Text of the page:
What Kind Of Publishing Should Authors Choose?

As a small publisher – and as someone who has done self-publishing in the past – I sometimes get asked why people should choose one path of publishing over another.

The answer is: Whatever SPECIFIC choice provides more value for you as an author.

And that’s going to be different for every author and publisher.

So let me spin you out an example. You have two small publishers – Alliteration Ink (my examples about me are 100% accurate) and OtherGuy Publishing (these details are real, but obfuscated).

  • Here’s where they are the same:
  • Both publishers have a minimal marketing budget – maybe an ad at a convention program book, maybe bookmarks, that sort of thing.
  • Both publishers allow authors a great deal of creative control when it comes to how the book looks, its cover, that sort of thing.
  • Neither publisher has enough reach or distribution deals to get physical books on the shelves in brick and mortar stores.
  • Both provide print and digital layout.

Here’s where they’re different:

  • Alliteration Ink hires editors per project, and does not have a full-time house editor. OtherGuy Publishers does.
  • Alliteration Ink pays for cover art. OtherGuy Publishers does not.
  • Alliteration Ink provides copies to authors at cost. OtherGuy Publishers provides them at 45% off the cover prices.
  • OtherGuy Publishers provides a royalty rate of 20% – 45%, depending on format. Alliteration Ink provides a royalty rate of 50%-65%, depending on the project.

I’m sure you can find a lot of other publishers – big and small – and compare these deals to theirs. A few years back, I met a small publisher who provides a much smaller royalty rate than I – but also routinely advertises in large publications.1 Making comparisons between small publishers – especially when they’re largely similar – can be useful.

Because when you’re comparing two publishers like we have above, you can easily compare services and royalty rates. But when you’re talking about multiple publishers, it gets to be too many variables at once.

So I suggest starting with a baseline of what it would cost to do it by yourself.1

Luckily, there are plenty of tools for doing exactly that.

So let’s say you have a 300 page book, about 75,000 words, with 6”x9” trim.


Go to the above link, click on the "buying copies" tab, and you can easily see what each copy of that book would cost you ($4.45). Good eBook layout is still somewhere around $2-$3 per thousand words as a base price ($225).  Let’s say that print layout costs you the same – $225.  Covers can cost anywhere from $75-$300 or more. Let’s guesstimate $200 here.  Editing prices likewise vary – but it’s something that you can shop for. For example, one quoted price from here would get us a price over $1500, another about $300.  Let’s go with somewhere between those two and call it $900.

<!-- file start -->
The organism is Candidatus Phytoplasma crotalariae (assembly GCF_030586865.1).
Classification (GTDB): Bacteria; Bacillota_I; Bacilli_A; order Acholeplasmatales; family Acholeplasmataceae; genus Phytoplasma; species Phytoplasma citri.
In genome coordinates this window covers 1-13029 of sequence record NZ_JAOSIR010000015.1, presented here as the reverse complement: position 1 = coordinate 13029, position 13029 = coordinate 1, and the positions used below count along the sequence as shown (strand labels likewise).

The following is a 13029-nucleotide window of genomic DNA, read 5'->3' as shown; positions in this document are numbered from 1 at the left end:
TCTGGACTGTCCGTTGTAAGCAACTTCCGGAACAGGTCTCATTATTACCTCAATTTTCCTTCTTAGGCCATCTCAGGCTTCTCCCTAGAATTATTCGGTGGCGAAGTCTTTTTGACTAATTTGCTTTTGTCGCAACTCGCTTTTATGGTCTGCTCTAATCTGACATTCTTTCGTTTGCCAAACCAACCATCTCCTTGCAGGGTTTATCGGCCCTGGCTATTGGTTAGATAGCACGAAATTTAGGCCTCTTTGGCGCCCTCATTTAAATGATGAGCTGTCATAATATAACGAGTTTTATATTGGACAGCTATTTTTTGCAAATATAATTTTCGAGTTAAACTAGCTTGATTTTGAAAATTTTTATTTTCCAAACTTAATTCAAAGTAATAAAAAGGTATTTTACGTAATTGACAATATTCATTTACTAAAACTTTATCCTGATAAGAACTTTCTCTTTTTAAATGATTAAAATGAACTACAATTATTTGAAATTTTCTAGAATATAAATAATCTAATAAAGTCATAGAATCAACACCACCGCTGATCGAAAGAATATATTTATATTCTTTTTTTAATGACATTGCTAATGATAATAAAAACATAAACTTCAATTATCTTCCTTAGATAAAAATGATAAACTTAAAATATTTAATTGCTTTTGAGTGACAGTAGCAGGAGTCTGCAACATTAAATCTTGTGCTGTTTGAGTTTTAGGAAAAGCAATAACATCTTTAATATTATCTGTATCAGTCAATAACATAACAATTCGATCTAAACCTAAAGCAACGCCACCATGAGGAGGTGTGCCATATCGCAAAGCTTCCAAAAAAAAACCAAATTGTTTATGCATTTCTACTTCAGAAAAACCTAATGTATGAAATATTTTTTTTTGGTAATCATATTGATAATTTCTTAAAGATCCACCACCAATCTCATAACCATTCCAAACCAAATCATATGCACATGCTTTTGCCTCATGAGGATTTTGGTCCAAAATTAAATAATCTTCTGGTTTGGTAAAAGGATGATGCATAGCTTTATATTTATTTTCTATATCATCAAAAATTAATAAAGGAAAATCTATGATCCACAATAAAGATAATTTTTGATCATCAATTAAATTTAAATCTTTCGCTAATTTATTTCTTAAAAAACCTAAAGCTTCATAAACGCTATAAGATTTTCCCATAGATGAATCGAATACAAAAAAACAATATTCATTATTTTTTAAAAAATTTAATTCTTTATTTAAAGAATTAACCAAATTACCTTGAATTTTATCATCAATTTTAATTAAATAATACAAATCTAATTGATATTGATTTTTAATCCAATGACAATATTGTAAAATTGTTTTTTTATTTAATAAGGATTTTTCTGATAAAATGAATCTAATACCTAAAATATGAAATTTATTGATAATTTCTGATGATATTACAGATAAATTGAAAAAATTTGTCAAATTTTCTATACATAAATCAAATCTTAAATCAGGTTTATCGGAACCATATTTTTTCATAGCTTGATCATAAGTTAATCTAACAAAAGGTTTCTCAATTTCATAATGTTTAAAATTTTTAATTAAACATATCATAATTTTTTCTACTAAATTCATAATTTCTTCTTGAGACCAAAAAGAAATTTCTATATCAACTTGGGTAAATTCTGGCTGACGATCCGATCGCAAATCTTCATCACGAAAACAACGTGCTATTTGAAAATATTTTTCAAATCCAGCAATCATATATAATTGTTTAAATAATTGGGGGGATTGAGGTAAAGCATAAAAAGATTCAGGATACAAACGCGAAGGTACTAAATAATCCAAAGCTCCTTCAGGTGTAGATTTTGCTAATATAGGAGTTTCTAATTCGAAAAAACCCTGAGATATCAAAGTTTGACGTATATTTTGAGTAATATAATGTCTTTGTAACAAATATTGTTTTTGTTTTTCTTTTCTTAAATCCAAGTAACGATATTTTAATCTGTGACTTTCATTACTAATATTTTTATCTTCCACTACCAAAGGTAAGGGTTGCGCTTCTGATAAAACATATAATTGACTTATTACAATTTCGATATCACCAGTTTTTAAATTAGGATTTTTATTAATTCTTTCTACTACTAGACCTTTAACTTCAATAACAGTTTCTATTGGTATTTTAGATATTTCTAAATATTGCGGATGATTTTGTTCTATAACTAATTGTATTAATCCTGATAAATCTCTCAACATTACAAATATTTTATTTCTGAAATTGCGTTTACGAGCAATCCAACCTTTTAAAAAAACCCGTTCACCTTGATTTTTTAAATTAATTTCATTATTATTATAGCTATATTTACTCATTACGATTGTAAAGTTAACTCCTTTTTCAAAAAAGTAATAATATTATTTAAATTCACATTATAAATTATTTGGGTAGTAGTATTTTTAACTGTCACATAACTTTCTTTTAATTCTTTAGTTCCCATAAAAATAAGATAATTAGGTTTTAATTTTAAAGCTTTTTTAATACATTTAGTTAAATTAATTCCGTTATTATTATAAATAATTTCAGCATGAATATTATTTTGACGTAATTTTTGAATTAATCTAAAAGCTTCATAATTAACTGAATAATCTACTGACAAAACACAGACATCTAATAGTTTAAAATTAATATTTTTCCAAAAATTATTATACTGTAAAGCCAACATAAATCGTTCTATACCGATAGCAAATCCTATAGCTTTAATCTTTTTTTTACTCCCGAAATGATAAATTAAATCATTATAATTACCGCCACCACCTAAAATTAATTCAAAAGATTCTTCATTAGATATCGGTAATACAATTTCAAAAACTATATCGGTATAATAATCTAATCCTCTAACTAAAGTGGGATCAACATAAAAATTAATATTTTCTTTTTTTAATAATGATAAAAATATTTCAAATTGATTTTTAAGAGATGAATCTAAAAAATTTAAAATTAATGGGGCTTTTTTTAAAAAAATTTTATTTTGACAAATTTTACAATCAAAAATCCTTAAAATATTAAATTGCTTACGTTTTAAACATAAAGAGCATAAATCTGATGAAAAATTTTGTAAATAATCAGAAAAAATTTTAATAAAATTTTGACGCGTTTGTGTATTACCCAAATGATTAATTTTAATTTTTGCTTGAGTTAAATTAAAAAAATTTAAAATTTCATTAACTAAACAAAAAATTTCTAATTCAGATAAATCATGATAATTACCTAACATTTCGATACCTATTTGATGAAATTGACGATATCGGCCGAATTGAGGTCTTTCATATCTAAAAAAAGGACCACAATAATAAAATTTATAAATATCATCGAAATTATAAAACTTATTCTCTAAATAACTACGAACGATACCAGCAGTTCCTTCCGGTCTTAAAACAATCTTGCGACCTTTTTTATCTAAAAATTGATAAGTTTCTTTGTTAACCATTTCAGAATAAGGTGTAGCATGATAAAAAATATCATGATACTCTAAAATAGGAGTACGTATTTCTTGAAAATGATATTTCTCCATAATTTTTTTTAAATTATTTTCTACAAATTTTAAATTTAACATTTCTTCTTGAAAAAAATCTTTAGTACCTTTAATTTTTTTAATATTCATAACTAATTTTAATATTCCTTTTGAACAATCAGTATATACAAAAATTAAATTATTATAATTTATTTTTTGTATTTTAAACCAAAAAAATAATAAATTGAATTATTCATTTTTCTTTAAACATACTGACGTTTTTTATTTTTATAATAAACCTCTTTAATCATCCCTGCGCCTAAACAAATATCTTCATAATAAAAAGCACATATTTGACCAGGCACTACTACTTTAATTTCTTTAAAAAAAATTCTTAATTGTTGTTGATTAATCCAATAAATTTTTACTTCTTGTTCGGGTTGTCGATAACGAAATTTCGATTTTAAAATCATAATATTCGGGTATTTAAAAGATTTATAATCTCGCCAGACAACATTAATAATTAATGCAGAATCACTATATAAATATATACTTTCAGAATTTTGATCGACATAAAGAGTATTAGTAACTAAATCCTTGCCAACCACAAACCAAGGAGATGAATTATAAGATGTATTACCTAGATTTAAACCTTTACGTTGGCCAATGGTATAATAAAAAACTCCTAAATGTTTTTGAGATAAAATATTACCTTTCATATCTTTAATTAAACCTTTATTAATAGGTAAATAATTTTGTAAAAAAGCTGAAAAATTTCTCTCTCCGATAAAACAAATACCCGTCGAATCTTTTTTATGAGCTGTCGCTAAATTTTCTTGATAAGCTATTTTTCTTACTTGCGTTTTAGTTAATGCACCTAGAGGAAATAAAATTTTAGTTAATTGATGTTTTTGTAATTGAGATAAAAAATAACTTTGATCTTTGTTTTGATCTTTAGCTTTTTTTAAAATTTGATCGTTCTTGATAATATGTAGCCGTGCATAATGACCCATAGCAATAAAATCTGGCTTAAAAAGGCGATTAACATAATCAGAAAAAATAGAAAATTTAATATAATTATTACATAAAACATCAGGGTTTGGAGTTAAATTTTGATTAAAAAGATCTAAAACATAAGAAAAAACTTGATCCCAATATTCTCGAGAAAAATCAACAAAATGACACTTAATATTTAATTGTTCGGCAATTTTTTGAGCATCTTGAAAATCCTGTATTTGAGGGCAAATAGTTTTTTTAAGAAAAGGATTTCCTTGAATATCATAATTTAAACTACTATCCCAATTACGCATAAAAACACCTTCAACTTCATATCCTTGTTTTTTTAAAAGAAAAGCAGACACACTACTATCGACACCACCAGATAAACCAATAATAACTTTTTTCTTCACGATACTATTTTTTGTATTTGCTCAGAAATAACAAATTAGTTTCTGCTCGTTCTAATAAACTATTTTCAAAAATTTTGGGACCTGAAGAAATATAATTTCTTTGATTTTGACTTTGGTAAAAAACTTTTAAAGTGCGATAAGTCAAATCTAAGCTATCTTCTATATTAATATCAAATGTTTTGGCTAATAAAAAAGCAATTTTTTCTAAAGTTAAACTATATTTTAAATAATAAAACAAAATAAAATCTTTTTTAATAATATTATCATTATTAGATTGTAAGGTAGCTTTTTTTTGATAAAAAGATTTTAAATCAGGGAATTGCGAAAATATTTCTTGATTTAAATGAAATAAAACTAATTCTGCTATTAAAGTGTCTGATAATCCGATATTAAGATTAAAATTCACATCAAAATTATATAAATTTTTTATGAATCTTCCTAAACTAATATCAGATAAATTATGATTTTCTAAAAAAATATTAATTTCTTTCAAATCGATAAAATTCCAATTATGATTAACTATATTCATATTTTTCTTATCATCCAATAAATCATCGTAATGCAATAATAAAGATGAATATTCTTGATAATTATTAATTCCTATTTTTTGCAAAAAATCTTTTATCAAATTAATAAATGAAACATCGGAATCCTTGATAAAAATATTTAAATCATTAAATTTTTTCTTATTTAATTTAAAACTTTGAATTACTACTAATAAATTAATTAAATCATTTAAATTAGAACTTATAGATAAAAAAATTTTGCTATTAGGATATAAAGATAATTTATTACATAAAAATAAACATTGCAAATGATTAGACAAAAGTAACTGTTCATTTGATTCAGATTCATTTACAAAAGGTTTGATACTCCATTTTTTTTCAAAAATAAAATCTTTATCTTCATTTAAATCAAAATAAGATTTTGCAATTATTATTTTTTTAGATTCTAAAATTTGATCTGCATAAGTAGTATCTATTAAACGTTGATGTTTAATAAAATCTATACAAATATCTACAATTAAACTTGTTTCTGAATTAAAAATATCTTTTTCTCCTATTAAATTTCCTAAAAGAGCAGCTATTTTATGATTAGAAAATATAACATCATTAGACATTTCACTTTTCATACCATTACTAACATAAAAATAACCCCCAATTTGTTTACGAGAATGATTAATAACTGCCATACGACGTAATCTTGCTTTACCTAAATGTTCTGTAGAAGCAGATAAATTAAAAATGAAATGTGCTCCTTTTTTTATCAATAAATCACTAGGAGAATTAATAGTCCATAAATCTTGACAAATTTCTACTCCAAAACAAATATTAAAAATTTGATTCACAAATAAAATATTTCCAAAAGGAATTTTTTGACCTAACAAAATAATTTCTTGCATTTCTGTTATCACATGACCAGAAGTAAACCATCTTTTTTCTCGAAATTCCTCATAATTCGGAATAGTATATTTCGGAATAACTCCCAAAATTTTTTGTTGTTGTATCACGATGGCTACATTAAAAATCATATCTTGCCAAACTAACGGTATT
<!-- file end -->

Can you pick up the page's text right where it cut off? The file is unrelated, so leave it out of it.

$225 + $225 + $200 + $900 = $1550

Add in also both the time and cost of advertising – though I’ve separated that out, since many times authors have to do this sort of thing regardless. Depends on the publisher.  But we’re trying to keep it simple here, so we’ll stop with these costs.

With a $15 retail price and about $10 profit per print book, you’d have to sell around 160 books in person to break even.

Yes, in person.

The amount you get from a sale on Amazon or other bookstores for your print book is a lot less.  Go to the "Royalties" tab and plug in those same numbers.  Instead of $10 profit per book, you’re looking at $4.55 for each copy sold at Amazon (341 copies to break even), $7 for ones sold from the estore3, and only $1.55 for "expanded distribution", e.g. everywhere that isn’t Amazon.com (1000 copies to break even).

So take a cold, hard look at what kind of sales you can expect.  (Kameron Hurley did a great post on this, pointing out:

The average book sells 3000 copies in its lifetime (Publishers Weekly, 2006).
Yes. It’s not missing a zero.
Take a breath and read that again.
But wait, there’s more!
The average traditionally published book which sells 3,000 in its entire lifetime in print only sells about 250-300 copies its first year.
But I’m going indie! you say. My odds are better!
No, grasshopper. Your odds are worse.
The average digital only author-published book sells 250 copies in its lifetime.

Yeah.  And that’s also part of the equation – the risk if a book doesn’t pay out is on the publisher, not you.

And while this isn’t comprehensive (not at all), from this basic idea, you can start to figure out what your publisher is (or would be) making from your book.

And you can start asking yourself if they’re doing enough to earn that money.

1 While it’s hard to predict with great certainty who will get more of your books out there, there’s some things that you can look to in order to see whether or not they’ve got reach.
2 Or rather, what it would cost for you to hire someone to do all this for you.
3 There is no reason to use the estore. Just set up a store on your own website.